The T28 hull measured in at 11.10 meters long and was 4.39 meters wide with a height of 2.84 meters. Its total weight, when fully equipped, would have reached 95 tons. The armor was massive compared to other tanks of the day - 12 inches at her thickest. The lower front hull alone was covered by 5.25 inches (130mm) of armor while the sides totaled up to 2.5 inches (64mm) in thickness. The suspension area itself was allocated 4.0 inches (100mm) of protection. The armor of the T28 would have been powerful enough to deflect the fabled 88mm projectile round used by German heavy tanks such as the Tiger II. However, the developmental German "Maus" super heavy tank was being fitted with a combination arrangement consisting of a 128mm main gun and a 75mm secondary main gun.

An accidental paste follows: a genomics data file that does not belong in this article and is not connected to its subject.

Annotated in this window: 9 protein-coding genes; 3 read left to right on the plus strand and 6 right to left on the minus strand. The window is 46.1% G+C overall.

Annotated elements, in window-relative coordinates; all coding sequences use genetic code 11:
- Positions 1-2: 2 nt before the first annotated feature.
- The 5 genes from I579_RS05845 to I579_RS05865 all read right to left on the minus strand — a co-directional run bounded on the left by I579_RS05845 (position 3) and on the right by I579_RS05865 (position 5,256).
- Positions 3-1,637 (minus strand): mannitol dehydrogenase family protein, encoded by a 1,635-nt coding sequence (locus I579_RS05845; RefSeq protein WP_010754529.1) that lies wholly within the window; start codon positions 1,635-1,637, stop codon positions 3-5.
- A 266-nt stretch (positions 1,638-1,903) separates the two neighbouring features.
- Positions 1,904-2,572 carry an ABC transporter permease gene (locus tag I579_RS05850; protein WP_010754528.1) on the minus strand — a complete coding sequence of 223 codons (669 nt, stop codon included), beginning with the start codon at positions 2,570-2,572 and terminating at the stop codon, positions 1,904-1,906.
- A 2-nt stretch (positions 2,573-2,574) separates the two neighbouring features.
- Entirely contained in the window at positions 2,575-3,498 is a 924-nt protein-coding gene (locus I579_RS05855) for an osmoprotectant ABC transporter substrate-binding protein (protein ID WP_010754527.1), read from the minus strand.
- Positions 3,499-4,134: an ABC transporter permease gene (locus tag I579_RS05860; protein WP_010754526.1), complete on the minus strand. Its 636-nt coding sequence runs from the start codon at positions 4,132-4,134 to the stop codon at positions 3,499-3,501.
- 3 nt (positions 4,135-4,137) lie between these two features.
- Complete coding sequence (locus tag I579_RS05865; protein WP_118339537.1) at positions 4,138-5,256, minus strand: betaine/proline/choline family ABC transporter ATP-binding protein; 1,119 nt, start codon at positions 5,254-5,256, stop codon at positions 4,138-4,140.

As the T28s maximum field load was listed at 95 Short Tons, four individual sets of tracks were required to spread the weight of the vehicle over different soil types (in comparison, conventional tanks used one set of tracks). Each set was 12.9 inches (328mm) wide. When running on paved roads, the outer two tracks could be removed and actually towed behind the tank itself if an Army support truck was not available. The engine was underpowered for the listed weight ratio and consisted of a gasoline-fueled, Ford GAF V-8 series powerplant delivering up to 500 horsepower. However, field tests gave the T28 a top speed of only 8 mph (13 km/h), making her something of a liability by any regard. Conversely, the war-winning M4 Sherman could reach road speeds of 25- to 30-miles per hour. The T28, therefore, would have had trouble keeping up with a mobile mechanized front - considering she was to be used as the spearhead of such an action. As such, her actual battlefield usability was obviously doubted as the project progressed but this was world war and solutions were nonetheless needed.